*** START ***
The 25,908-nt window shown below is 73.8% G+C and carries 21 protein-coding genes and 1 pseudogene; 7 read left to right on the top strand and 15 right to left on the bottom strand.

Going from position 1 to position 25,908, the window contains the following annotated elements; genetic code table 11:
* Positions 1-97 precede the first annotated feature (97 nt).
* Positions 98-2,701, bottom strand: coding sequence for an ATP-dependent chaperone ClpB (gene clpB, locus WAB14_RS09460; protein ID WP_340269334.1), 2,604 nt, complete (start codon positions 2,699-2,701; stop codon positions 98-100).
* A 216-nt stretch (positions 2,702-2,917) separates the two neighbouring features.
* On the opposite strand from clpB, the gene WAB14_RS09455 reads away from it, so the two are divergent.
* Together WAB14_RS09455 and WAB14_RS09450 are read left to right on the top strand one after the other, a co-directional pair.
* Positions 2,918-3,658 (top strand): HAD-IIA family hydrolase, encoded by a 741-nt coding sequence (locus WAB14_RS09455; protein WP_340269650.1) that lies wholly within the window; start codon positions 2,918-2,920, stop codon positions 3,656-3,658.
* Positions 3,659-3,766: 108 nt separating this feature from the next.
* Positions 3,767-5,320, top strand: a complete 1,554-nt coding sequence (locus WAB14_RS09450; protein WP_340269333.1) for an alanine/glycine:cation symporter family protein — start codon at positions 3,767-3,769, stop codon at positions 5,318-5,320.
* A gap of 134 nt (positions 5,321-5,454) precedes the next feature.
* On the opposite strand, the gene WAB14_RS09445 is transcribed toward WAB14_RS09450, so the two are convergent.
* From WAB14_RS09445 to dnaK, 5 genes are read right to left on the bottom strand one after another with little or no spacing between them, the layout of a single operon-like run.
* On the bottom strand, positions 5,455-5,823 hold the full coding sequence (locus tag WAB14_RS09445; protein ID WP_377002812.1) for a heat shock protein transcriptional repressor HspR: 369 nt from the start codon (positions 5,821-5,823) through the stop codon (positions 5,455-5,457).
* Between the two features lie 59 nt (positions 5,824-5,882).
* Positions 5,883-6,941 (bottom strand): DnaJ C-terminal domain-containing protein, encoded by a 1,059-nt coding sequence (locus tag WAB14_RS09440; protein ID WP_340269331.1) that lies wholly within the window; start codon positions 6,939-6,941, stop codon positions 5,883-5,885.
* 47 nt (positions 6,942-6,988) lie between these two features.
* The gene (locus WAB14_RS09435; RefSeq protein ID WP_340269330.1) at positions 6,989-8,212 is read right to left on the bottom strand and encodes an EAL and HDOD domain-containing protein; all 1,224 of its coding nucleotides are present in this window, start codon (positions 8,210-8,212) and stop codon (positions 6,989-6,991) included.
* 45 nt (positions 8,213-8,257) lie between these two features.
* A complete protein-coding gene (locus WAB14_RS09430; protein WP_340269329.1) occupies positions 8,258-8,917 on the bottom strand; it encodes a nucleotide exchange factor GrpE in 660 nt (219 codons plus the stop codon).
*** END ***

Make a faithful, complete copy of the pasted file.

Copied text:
The 25,908-nt window shown below is 73.8% G+C and carries 21 protein-coding genes and 1 pseudogene; 7 read left to right on the top strand and 15 right to left on the bottom strand.

Going from position 1 to position 25,908, the window contains the following annotated elements; genetic code table 11:
* Positions 1-97 precede the first annotated feature (97 nt).
* Positions 98-2,701, bottom strand: coding sequence for an ATP-dependent chaperone ClpB (gene clpB, locus WAB14_RS09460; protein ID WP_340269334.1), 2,604 nt, complete (start codon positions 2,699-2,701; stop codon positions 98-100).
* A 216-nt stretch (positions 2,702-2,917) separates the two neighbouring features.
* On the opposite strand from clpB, the gene WAB14_RS09455 reads away from it, so the two are divergent.
* Together WAB14_RS09455 and WAB14_RS09450 are read left to right on the top strand one after the other, a co-directional pair.
* Positions 2,918-3,658 (top strand): HAD-IIA family hydrolase, encoded by a 741-nt coding sequence (locus WAB14_RS09455; protein WP_340269650.1) that lies wholly within the window; start codon positions 2,918-2,920, stop codon positions 3,656-3,658.
* Positions 3,659-3,766: 108 nt separating this feature from the next.
* Positions 3,767-5,320, top strand: a complete 1,554-nt coding sequence (locus WAB14_RS09450; protein WP_340269333.1) for an alanine/glycine:cation symporter family protein — start codon at positions 3,767-3,769, stop codon at positions 5,318-5,320.
* A gap of 134 nt (positions 5,321-5,454) precedes the next feature.
* On the opposite strand, the gene WAB14_RS09445 is transcribed toward WAB14_RS09450, so the two are convergent.
* From WAB14_RS09445 to dnaK, 5 genes are read right to left on the bottom strand one after another with little or no spacing between them, the layout of a single operon-like run.
* On the bottom strand, positions 5,455-5,823 hold the full coding sequence (locus tag WAB14_RS09445; protein ID WP_377002812.1) for a heat shock protein transcriptional repressor HspR: 369 nt from the start codon (positions 5,821-5,823) through the stop codon (positions 5,455-5,457).
* Between the two features lie 59 nt (positions 5,824-5,882).
* Positions 5,883-6,941 (bottom strand): DnaJ C-terminal domain-containing protein, encoded by a 1,059-nt coding sequence (locus tag WAB14_RS09440; protein ID WP_340269331.1) that lies wholly within the window; start codon positions 6,939-6,941, stop codon positions 5,883-5,885.
* 47 nt (positions 6,942-6,988) lie between these two features.
* The gene (locus WAB14_RS09435; RefSeq protein ID WP_340269330.1) at positions 6,989-8,212 is read right to left on the bottom strand and encodes an EAL and HDOD domain-containing protein; all 1,224 of its coding nucleotides are present in this window, start codon (positions 8,210-8,212) and stop codon (positions 6,989-6,991) included.
* 45 nt (positions 8,213-8,257) lie between these two features.
* A complete protein-coding gene (locus WAB14_RS09430; protein WP_340269329.1) occupies positions 8,258-8,917 on the bottom strand; it encodes a nucleotide exchange factor GrpE in 660 nt (219 codons plus the stop codon).